Never before had such labor and care been expended on an English Bible. The result was a translation with grace and dignity and masterful English. 


The American Standard Version came out in 1901 and has been rightly regarded for its scholarship and accuracy. It was a product of both British and American scholarship. Nearly a hundred scholars labored 10 years. In 1959 a new translation project was launched, based on the ASV. There were about 100 more eminent scholars who labored. The result was the New American Standard Bible.

The Lockman Foundation said their fourfold aim was (1) be true to the original Hebrew, Aramaic and Greek. (2) be grammatically correct (3) be understandable to the masses (4) give the Lord Jesus Christ His proper place.

The KJV, on the other hand, was finished in 1611. The translators revised it in 1613, making about 400 changes. They revised it again in 1629, leaving out the Apocrypha. It has been revised at least 5 times. The last revision was in 1769. It still has at least 400 outdated words. Some today think they still have the 1611 edition, when in fact, we have the 1769 edition. If you did have a 1611 edition, it would be very valuable, worth at least a hundred thousand dollars probably. When people today say they have a 1611 KJV, it is gross ignorance on their part. 


The result for the NASB and the NIV is a contemporary and easy to understand Bible in modern English. They are an accurate translation of the original Greek and Hebrew.

The result for the KJV is a good translation with beautiful old English. However, it has many outdated words and some obvious mistakes. 


The KJV says in I Peter 3:8 that we are to “be pitiful.” This is old English for “be full of pity.” II Cor. 8:1 says, “We do you to wit of the grace of God bestowed on the churches of Macedonia.” Joshua 9:5 says, “clouted upon their feet.” Exodus 19:18 says, “Mount Sinai was altogether on a smoke.” These verses can be hard for the modern reader to understand. With the modern translations one does not have to deal with outdated words.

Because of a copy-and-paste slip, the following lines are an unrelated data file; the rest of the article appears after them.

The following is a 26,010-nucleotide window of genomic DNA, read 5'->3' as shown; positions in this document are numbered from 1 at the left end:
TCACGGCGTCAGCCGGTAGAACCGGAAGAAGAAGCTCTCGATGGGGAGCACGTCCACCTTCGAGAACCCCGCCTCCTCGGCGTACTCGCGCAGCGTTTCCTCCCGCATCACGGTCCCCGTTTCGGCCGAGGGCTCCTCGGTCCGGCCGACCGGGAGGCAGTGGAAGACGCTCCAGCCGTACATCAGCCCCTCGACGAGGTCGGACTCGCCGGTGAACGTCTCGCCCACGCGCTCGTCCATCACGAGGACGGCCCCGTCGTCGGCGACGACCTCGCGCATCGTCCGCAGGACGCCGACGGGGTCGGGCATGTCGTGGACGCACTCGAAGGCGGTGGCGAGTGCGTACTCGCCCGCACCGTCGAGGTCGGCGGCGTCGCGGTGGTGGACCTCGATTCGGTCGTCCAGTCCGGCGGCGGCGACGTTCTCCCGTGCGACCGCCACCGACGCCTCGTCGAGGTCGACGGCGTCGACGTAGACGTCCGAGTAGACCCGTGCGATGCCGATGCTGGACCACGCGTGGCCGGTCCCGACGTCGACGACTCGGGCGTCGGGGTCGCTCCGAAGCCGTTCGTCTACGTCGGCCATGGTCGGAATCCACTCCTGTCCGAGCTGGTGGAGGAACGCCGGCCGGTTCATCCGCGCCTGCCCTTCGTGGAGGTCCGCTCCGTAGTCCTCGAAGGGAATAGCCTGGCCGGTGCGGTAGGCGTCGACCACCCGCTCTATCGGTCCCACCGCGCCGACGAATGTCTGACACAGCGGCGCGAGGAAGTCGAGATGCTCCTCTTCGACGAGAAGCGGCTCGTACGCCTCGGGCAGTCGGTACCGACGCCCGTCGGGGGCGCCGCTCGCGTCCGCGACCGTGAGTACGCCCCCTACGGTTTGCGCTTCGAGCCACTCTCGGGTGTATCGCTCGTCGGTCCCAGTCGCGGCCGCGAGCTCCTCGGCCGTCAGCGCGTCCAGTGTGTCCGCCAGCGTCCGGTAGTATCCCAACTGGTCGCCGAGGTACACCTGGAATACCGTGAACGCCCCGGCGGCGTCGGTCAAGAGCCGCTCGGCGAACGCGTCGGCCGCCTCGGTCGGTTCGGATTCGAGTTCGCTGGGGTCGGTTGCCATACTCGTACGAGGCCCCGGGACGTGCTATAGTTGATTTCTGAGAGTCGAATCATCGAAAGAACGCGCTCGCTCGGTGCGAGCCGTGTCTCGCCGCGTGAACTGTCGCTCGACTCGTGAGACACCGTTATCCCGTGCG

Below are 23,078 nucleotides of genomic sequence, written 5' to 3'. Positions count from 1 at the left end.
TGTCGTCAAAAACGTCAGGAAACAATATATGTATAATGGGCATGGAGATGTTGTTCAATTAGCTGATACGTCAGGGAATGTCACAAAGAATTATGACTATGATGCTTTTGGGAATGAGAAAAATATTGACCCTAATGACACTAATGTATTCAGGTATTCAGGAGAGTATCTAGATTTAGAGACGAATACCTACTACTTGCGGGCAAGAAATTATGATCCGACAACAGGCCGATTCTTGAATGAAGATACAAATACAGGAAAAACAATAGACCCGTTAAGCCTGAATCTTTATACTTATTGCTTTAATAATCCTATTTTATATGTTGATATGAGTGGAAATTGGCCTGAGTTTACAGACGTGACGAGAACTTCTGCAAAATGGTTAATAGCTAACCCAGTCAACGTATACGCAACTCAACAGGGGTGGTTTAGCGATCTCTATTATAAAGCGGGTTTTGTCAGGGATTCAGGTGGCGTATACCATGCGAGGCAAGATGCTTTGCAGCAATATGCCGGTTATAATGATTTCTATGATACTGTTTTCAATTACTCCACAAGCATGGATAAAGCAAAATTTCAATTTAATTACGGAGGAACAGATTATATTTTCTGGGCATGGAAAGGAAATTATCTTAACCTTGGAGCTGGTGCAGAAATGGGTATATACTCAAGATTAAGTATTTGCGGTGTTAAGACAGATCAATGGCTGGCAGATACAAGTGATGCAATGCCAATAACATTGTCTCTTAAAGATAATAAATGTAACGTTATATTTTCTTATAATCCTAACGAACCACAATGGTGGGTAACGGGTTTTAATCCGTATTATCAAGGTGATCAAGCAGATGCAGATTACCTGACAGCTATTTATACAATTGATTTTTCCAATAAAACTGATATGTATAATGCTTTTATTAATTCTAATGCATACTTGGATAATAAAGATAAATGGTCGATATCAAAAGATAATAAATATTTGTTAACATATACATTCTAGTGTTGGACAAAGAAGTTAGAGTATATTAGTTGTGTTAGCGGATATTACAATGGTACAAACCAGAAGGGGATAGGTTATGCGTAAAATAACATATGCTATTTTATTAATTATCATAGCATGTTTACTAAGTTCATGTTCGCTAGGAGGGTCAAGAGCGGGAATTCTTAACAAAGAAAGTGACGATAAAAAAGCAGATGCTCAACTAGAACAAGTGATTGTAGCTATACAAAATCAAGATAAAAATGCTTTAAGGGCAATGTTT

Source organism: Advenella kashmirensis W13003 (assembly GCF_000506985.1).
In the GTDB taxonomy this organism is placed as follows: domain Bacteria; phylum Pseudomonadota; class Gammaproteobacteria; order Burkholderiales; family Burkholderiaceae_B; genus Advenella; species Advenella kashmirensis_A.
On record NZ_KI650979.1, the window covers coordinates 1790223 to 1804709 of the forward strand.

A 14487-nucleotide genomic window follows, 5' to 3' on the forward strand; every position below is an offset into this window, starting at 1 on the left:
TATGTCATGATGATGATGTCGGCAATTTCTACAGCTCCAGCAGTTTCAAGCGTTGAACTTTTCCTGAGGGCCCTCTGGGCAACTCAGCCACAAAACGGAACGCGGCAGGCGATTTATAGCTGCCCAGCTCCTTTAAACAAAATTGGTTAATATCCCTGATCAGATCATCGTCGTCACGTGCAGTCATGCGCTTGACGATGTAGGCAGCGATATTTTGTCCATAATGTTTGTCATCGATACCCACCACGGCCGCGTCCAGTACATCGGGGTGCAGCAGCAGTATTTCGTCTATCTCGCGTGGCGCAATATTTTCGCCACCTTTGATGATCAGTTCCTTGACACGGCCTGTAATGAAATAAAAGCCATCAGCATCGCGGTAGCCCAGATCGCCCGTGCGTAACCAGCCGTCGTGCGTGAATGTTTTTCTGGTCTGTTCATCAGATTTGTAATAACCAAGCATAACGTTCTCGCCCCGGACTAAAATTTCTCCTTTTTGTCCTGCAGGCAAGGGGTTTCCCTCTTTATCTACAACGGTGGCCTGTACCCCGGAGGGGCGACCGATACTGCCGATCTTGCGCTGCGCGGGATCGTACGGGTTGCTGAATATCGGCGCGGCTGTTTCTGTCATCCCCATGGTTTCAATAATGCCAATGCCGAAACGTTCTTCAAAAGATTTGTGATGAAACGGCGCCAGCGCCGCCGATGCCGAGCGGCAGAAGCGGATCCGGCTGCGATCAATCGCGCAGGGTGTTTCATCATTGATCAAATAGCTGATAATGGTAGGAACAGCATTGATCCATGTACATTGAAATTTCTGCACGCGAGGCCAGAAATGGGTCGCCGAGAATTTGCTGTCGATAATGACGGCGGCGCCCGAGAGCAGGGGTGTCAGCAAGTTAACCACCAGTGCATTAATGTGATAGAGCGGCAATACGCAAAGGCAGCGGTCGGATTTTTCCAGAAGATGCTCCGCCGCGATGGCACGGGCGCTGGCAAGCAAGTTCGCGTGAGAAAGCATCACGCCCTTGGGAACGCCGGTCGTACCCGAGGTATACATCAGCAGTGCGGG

The KJV sometimes uses the Greek form, the Latin form or the Hebrew form of the same name. Examples of this is Joshua and Jesus used for same Old Testament character. (Acts 7:45; Heb.4:8) Different spellings are used for Cis and Kish; Noe and Noah; Kora and Core; Hosea and Osee; Isaiah and Esay; Judas, Judah, Juda and Jude; Elijah and Elias; Elisha and Eliseus, etc. 


I believe it is misguided for fundamental Baptists to defend a version of the Bible based on a Greek text, prepared by a liberal Roman Catholic, translated by Episcopalians and authorized by a king who hated Baptists. While they reject translations based on a Greek text approved by all the great scholars and early fundamental leaders and translated by good Bible believing scholars from all groups, including Baptists. A.T. Robertson was the greatest Greek scholar America ever produced. He was a conservative Baptist and approved of the American Standard Version. This irony is strange indeed when fundamental Baptists take sides with Episcopalians and Catholics and reject their own.

I also find it disturbing that the KJV Only group can write books, preach sermons and talk continually against all other versions. However, the minute I point out errors in the KJV, they call me a “Bible corrector” and an unbeliever, and other names. Why is it all right for them to blaspheme God’s word found in other versions but no one can even point out undeniable facts about the KJV?

I want to solemnly warn those who condemn all translations besides the KJV that they are blaspheming God’s word. Those who magnify the differences between Greek texts and versions are blaspheming God’s word. If a person wants to use only the KJV, that is well and good. However, if they tear down all other versions, they are destroying people’s faith in God’s word. That is a wicked sin. Those who insist on a KJV Only view are causing a division in the body of Christ. This is a very serious sin. Do not be a partaker of their evil deeds. God will hold you responsible. (Psalm l38:2; Romans 14:12) Be sure you are worshiping King Jesus and not King James.


Robert Joyner